Rhylee Gerber From ‘Below Deck’ Shares Why She Can Ignore Online Hate
If there is any cast member who deals with her fair share of online hate (and love), it’s Rhylee Gerber from Below Deck. The deckhand from season 6 recently returned for season 7 and fans had a pretty vocal reaction.
Her return to the show spawned a significant amount of social media comments. Fans were either happy she returned or vowing to stop watching because now Gerber would grace their screen. Gerber has been a polarizing figure since her debut last season. When she felt as though the deck team marginalized her she got in their face to let them know.
Rank was a big deal for viewers (and crew members). Because Gerber didn’t hold back when it came to her wrath directed at bosun Chandler Brooks or Ross Inia. Although Gerber has shared that she was merely standing up for herself on the show, some fans can’t get past the delivery. She recently shared that she refuses to let mean or even violent online comments upset her. Plus, what does she think an exchange would be like in real life versus behind a computer screen?
Their hate has ‘nothing to do with me’
Gerber blogged that she receives angry or hateful messages on a daily basis. She added that people will often ask how she deals with them. “It is simple. These strangers, the ‘haters’ or ‘trolls’ as they are commonly referred to, are people just like me. The difference is, what they do, say, feel, think or care about has nothing to do with me, even when directed at me.”
“Sure, without viewers, whether fans of me or not, the show wouldn’t be as successful as it is however, what is that saying? Any press is good press? Perhaps that’s true,” she continued. “It certainly keeps my name alive and well and on the tip of all viewers tongues at any given day of the week, not just Mondays at 9pm EST.”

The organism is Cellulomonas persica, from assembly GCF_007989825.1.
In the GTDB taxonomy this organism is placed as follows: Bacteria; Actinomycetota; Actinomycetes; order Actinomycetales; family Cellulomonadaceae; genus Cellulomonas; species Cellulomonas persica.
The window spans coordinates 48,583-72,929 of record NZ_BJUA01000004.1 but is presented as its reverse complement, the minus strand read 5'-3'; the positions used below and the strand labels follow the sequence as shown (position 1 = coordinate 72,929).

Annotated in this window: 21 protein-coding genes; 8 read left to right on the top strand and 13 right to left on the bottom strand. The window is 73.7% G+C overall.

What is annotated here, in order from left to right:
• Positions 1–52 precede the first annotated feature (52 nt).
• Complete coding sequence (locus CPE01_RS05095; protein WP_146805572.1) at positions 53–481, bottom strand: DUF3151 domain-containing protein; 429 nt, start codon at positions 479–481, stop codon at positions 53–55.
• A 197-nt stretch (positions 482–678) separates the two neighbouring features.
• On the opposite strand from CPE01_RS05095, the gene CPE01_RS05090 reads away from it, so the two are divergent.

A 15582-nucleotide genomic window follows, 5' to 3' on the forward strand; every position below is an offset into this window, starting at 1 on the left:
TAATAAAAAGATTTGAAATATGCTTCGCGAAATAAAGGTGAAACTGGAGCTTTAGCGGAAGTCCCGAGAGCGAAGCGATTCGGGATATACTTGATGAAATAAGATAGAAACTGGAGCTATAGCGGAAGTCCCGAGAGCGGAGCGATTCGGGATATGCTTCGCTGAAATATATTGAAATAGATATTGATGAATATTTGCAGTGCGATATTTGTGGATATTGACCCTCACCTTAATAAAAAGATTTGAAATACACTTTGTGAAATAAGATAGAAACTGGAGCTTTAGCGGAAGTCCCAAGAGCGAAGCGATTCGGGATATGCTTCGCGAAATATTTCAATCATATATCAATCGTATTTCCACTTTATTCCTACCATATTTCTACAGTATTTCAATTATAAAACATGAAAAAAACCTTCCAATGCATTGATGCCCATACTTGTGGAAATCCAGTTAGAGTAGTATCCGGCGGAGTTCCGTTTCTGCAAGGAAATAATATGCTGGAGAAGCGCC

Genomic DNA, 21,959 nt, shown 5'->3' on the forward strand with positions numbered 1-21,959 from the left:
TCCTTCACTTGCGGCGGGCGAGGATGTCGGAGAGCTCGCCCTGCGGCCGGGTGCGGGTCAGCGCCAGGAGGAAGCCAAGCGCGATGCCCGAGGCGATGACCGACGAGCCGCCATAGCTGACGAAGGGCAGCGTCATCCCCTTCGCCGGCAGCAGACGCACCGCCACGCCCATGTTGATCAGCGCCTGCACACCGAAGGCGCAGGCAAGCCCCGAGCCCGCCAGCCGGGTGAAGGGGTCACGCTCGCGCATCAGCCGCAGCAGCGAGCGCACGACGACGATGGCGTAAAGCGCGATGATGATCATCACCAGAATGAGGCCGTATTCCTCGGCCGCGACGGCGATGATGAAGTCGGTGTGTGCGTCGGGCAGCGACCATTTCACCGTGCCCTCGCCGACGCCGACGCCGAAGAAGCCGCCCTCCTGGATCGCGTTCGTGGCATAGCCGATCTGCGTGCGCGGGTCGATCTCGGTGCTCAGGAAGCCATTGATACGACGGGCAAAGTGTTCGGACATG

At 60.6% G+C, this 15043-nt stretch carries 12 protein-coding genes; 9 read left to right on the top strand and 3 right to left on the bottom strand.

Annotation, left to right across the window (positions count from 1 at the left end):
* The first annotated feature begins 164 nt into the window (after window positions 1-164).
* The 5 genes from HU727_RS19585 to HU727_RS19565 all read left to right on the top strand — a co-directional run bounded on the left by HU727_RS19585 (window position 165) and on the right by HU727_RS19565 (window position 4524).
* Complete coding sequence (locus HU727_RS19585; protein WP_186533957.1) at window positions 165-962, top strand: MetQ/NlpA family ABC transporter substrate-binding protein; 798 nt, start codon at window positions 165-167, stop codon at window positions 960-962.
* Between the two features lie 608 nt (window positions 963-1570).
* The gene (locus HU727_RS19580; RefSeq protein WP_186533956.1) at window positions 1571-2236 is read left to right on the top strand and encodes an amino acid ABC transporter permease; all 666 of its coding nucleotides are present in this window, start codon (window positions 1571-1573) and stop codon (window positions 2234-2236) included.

Gerber adds that she can take it. “What it boils down to, I would suppose, is that I am fortunate in that I have thick skin. I’m a pretty tough cookie (Get it? Pretty and tough? Get it? GOT IT??). I can take it for the mere reason that, I don’t know these people making snide comments.”
She knows a face-to-face encounter would be entirely different
Gerber knows online trolls can easily post negative or hateful comments online because the person is not standing right in front of her. “They aren’t addressing me in any way other than behind the fact that they feel strong and correct in their judgment given that they can say it behind a computer screen and not to my face,” she shared.
She adds that she’s even received death threats but believes if an exchange went down in public it would look very different. “But what difference is there really when threatening my life via text versus in person? Perhaps if they feel it necessary to approach me in public, both theirs and my response would be different than expected,” she wrote. “But does that make their distasteful behavior any less uncouth than my own? Form an opinion, it’s not frowned upon, wait, I take that back. It is frowned upon especially if it is your opinion and not my own. Oy!”